Bells, Buffs and Blazes

Bells, Buffs and Blazes

When New York buffs get to reminiscing, they are likely to recall that most embarrassing of days when, fate of fates, the Third Alarm Association’s headquarters in the Bronx burned.

But it’s an ill wind that doesn’t blow someone some good, as the cliche goes, and this particular wind played a role in bringing a group of energetic young buffs on Staten Island to the fore.

Paul C. Ditzel

When the TAA relocated in Manhattan, there was need for someone to provide canteen service on Staten Island. A group with a name as big as its ambition volunteered—the Richmond Association of Auxiliary Firemen-8-8 Fire Buff Club.

At that time, circa I960, the Staten Island buffs club was only two years old. And if it’s any source of pride to the many young buffs who write this column in search of encouragement, the Staten Island club was formed by a 15-year-old.

On January 24, 1961, the Staten Islanders entered into an agreement with the American Red Cross and the New York Fire Department. The pact called for the club to provide canteen service on Staten Island (or Richmond as the natives know it) 24 hours a day. The Staten Island Chapter of the Red Cross funded the operation and provided the equipment.

With a moniker as big as the one sported by the Richmondites, it wasn’t too long before they changed it. (The Super Pumper hadn’t yet been built and it would take a rig that big to carry all that hand lettering.)

In 1964, tlie club became The Signal 88 Fire Buff Club, Inc. But Staten Island wasn’t big enough to contain these enthusiasts and they have ranged fairly far in pursuit of the smoke spoor.

When a general alarm blaze struck a chemical plant in Garwood, N, J., the Signal 8-8 group turned out. The president of the chemical firm later wrote:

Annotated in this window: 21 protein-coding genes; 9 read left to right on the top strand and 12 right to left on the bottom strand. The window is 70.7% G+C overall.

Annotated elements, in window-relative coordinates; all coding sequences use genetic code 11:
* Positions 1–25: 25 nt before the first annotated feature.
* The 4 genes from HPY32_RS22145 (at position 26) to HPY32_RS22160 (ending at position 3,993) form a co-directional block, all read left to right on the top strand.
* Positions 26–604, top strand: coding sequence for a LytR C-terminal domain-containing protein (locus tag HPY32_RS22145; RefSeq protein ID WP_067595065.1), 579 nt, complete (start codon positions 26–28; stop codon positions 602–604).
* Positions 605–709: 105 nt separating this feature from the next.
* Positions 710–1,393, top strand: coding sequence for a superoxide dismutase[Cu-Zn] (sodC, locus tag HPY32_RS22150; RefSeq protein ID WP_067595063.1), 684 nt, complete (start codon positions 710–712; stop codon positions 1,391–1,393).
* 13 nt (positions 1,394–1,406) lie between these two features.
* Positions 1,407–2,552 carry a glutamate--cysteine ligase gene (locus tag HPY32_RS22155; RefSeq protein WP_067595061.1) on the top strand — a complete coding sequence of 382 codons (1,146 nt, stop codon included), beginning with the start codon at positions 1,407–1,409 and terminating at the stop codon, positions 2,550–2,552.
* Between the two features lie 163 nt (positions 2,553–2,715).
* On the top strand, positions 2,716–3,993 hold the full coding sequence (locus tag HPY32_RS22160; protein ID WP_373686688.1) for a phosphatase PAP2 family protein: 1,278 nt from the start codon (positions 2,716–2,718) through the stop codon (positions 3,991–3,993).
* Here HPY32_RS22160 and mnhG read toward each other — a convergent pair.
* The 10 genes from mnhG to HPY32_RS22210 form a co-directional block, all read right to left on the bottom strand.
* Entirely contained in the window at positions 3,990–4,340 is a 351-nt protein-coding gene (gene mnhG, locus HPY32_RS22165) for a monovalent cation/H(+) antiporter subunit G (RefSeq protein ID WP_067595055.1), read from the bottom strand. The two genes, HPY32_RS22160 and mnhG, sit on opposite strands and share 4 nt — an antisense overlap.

“The voluntary formation of the 8-8 Fire Buff Club for the purpose intended by private citizens is certainly strong evidence of the good citizenship and high public spirit of these men. Meeting this emergency was an outstanding example of intercommunity cooperation, for which all the people of our company are most grateful.”

After still another general alarmor – this one in Bayonne, N. J.—Fire Chief John T. Brennan wrote:

“The Islanders, who remained at the scene until the fire was brought under control early yesterday morning, are to he complimented for their work.”

When the worst fire in Staten Island’s history (April 20, 1963) destroyed more than 100 homes, 16 members and their wives worked with firemen, helped to evacuate citizens, and assisted at Red Cross shelters.

“In the five days that followed,” says Secretary John J. Kryger, “members worked at Red Cross disaster headquarters in all capacities until all the victims were assisted. We do this at every fire involving a family. We check on the condition of the family after the blaze is under control. If assistance is required, we notify the Red Cross.”

What started out as an enthusiastic group of buffs in their teens, has become a club whose members now wear the FDNY blue, or serve in other fire service capacities.

President John Jansen is with the Fire Patrol of the New York Board of Fire Underwriters; Vice President Roy N. Johnson is a fire alarm dispatcher in Manhattan; and Kryger, the club’s founder, is secretary.

Membership totals 23 and the outfit runs out of Room 100, 36 Richmond Torrace, Staten Island, N. Y. 10301. Their phone number, in case you’re in New York is YU 1-8951.

Bells, Buffs and Blazes

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Bells, Buffs and Blazes

DEPARTMENTS

AN INTERESTING POSTSCRIPT to the unending saga of the late President Ken nedy:

The Box 4 Fire Buff Association, Inc., of Dallas, Tex., reports a second alarm was pulled across the street from the site of the assassination. The number of the alarm station: Box 13.

Paul C. Ditzel

A second alarm was struck on the box for a smoky blaze in a transformer, oil and electric wiring in a sidewalk (vault) basement of the U.S. Post Office Terminal Annex. The fire occurred during the lunch hour!

Speaking of the energetic Box 4 group, rever( burp )ations are still being heard following the attendance of Sid “Digger” Quin at the International Fire Buff Association convention in Baltimore.